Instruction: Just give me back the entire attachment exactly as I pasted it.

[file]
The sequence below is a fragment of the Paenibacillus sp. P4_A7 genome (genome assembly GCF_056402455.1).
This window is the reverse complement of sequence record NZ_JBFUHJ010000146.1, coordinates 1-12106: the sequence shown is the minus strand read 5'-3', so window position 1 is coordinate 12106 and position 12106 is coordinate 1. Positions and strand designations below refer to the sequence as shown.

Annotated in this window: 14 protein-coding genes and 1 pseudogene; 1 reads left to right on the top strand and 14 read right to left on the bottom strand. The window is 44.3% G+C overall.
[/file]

The sequence below is a fragment of the Paenibacillus sp. P4_A7 genome (genome assembly GCF_056402455.1).
This window is the reverse complement of sequence record NZ_JBFUHJ010000146.1, coordinates 1-12106: the sequence shown is the minus strand read 5'-3', so window position 1 is coordinate 12106 and position 12106 is coordinate 1. Positions and strand designations below refer to the sequence as shown.

Annotated in this window: 14 protein-coding genes and 1 pseudogene; 1 reads left to right on the top strand and 14 read right to left on the bottom strand. The window is 44.3% G+C overall.